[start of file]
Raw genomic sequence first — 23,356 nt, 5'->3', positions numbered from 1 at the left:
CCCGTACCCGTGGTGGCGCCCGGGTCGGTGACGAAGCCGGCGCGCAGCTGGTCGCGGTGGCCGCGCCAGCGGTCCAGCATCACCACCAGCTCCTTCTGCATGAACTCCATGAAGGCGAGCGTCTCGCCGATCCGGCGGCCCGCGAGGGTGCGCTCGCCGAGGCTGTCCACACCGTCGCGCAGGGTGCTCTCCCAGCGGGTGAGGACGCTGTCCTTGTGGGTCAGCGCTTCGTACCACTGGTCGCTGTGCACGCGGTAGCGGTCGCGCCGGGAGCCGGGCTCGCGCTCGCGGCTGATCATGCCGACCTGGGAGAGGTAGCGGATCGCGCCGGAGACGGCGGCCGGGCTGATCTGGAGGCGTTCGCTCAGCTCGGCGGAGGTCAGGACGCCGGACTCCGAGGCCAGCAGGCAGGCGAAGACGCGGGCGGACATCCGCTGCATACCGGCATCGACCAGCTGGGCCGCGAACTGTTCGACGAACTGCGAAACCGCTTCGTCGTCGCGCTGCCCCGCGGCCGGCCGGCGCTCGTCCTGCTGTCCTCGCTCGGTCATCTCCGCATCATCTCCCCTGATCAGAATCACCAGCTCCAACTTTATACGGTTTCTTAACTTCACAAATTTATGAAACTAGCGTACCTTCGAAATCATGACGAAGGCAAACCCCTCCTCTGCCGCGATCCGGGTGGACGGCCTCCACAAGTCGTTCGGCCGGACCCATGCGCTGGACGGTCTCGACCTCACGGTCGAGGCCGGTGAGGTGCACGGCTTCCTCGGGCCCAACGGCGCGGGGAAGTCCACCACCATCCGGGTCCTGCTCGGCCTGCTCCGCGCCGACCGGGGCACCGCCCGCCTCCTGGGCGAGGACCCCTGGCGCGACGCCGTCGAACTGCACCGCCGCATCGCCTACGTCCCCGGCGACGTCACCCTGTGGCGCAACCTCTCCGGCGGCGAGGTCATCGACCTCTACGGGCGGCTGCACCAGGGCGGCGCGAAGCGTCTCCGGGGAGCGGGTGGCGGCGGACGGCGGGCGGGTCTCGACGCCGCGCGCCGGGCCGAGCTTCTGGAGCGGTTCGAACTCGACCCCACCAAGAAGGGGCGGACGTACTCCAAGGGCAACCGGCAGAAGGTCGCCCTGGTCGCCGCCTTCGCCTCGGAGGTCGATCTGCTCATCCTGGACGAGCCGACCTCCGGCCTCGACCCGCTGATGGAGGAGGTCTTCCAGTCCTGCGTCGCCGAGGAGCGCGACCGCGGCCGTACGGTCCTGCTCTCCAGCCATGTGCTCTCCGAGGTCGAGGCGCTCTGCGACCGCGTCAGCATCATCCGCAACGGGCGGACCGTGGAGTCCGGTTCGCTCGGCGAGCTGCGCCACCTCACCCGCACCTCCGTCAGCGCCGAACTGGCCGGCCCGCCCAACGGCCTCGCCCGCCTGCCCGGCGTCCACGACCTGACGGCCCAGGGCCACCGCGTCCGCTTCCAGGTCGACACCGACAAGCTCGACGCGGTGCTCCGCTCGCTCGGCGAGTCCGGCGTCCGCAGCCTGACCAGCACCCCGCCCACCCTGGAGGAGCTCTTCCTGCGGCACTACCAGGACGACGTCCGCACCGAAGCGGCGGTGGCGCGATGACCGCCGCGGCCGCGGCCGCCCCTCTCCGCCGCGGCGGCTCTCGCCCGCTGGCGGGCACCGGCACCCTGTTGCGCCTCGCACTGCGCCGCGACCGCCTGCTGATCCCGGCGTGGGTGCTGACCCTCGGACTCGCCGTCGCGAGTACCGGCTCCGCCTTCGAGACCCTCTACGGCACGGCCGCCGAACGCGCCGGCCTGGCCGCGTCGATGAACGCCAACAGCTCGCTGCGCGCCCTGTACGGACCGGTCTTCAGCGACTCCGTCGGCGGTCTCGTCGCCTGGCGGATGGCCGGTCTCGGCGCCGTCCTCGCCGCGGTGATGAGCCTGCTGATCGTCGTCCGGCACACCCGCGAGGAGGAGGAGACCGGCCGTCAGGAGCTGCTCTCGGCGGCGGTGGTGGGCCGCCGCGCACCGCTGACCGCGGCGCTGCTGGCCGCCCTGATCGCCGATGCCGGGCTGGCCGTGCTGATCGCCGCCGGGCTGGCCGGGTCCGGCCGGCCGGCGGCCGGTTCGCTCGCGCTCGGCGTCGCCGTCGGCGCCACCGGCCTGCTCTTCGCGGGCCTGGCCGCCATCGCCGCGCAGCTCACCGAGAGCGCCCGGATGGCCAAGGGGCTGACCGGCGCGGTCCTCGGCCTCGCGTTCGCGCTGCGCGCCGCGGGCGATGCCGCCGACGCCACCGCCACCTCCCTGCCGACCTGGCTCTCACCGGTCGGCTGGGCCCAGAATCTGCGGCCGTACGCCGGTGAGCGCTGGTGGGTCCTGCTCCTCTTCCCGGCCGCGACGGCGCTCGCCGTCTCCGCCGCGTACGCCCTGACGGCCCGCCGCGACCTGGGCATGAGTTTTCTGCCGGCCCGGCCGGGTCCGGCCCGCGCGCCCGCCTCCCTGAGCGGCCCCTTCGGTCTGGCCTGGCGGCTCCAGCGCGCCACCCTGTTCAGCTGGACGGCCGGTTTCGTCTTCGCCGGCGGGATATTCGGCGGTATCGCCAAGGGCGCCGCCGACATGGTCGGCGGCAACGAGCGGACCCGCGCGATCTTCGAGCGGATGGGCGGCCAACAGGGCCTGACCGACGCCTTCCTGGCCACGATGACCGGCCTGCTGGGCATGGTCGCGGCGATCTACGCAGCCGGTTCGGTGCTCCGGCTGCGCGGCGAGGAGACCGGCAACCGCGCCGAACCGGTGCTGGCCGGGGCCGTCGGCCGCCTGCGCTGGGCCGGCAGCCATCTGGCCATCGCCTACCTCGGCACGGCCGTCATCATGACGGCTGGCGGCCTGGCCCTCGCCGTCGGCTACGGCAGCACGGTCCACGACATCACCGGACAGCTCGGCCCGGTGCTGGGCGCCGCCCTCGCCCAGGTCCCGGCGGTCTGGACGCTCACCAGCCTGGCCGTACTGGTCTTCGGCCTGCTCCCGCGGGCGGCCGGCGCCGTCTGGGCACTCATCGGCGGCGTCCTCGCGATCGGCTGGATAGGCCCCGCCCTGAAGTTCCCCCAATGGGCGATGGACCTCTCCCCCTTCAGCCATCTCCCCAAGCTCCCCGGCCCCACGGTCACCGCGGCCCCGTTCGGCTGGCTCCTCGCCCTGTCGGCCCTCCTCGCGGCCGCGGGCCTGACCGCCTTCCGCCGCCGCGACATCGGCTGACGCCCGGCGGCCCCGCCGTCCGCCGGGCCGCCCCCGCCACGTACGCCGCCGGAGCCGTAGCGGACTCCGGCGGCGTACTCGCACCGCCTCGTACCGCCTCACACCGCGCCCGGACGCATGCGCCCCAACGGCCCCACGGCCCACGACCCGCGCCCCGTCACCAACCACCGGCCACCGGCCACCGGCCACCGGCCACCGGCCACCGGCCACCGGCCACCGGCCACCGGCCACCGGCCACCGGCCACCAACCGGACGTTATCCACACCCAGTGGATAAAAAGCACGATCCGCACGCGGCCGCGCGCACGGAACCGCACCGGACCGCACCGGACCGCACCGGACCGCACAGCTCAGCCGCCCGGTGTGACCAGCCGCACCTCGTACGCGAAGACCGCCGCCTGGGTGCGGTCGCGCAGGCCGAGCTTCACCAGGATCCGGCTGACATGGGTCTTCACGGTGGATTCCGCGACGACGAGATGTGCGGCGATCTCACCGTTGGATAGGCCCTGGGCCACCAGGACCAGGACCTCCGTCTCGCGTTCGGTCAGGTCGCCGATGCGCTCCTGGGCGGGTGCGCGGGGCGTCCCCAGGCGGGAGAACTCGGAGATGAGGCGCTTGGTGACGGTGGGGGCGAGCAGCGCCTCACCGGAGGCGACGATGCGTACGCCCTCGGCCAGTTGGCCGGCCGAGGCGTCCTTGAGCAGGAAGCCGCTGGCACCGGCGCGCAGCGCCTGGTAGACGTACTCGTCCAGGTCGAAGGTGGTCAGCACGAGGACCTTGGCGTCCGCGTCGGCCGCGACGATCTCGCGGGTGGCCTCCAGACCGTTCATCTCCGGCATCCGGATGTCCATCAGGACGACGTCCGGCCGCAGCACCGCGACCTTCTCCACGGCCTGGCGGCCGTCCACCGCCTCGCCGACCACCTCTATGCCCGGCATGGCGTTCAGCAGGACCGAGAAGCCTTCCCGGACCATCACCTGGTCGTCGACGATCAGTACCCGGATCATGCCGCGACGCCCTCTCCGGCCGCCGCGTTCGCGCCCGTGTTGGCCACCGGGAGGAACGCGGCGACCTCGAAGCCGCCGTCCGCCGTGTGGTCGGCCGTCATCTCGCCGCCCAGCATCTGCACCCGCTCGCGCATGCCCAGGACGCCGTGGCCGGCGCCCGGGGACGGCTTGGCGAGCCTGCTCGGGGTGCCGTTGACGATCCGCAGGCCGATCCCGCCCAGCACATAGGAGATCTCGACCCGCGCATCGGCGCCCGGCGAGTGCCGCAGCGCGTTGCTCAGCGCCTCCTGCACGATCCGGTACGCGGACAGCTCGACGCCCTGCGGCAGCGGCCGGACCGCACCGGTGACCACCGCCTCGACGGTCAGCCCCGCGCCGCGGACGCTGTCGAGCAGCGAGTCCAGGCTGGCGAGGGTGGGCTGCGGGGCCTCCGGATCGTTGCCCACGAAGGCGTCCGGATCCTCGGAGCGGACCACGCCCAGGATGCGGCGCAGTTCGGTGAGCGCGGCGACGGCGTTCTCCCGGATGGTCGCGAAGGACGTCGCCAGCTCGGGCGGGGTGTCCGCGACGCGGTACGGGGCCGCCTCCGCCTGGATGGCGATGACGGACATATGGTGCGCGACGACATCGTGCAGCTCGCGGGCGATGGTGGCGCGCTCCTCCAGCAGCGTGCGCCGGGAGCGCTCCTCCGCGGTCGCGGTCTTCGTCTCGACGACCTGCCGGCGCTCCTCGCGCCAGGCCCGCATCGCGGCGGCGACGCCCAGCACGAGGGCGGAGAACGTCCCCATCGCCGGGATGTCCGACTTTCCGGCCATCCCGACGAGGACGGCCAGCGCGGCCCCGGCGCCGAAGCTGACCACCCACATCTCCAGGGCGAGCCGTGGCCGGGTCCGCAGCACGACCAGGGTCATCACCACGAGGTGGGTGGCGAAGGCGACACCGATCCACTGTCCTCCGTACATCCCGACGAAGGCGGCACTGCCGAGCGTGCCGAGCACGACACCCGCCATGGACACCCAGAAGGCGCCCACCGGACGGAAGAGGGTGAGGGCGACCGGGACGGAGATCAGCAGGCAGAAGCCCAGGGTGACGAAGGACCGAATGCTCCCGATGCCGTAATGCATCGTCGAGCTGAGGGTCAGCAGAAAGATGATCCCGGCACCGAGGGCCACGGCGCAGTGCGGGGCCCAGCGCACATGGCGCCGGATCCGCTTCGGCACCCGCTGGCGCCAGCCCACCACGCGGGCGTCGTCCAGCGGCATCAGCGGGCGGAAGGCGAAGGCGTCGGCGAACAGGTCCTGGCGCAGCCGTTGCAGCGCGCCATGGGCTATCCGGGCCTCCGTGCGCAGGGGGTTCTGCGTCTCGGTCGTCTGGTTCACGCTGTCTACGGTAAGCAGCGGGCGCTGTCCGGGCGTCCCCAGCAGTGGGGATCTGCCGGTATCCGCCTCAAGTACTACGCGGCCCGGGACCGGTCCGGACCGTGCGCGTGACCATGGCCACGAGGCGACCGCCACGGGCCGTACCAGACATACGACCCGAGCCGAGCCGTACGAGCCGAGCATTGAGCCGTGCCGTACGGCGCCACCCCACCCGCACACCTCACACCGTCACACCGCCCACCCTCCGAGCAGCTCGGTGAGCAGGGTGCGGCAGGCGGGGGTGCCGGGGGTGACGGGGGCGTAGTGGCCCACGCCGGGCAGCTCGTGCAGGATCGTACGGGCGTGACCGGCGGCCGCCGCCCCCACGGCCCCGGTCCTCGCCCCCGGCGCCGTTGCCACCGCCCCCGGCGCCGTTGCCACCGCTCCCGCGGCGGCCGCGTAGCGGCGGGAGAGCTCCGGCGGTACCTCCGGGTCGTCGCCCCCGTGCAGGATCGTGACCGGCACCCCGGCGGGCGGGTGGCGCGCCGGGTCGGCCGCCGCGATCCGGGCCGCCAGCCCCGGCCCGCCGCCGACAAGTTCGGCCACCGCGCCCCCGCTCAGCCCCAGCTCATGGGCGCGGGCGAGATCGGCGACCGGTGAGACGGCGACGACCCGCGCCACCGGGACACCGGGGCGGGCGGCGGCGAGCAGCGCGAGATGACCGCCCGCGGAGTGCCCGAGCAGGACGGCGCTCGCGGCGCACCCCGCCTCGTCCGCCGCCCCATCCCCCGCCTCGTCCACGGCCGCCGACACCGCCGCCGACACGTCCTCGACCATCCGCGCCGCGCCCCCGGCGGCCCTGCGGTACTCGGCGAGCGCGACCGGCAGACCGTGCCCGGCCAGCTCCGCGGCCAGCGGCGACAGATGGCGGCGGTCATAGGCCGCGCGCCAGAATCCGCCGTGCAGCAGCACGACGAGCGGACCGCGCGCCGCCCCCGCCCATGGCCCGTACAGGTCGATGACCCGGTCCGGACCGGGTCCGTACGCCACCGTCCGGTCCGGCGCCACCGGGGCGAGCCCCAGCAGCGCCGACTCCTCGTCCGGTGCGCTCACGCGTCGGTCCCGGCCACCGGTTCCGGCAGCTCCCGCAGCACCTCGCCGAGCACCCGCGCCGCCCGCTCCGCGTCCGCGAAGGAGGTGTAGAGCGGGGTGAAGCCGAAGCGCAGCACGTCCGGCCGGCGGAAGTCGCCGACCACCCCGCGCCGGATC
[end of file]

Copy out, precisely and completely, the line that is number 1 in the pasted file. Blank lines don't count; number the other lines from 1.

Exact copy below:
Raw genomic sequence first — 23,356 nt, 5'->3', positions numbered from 1 at the left: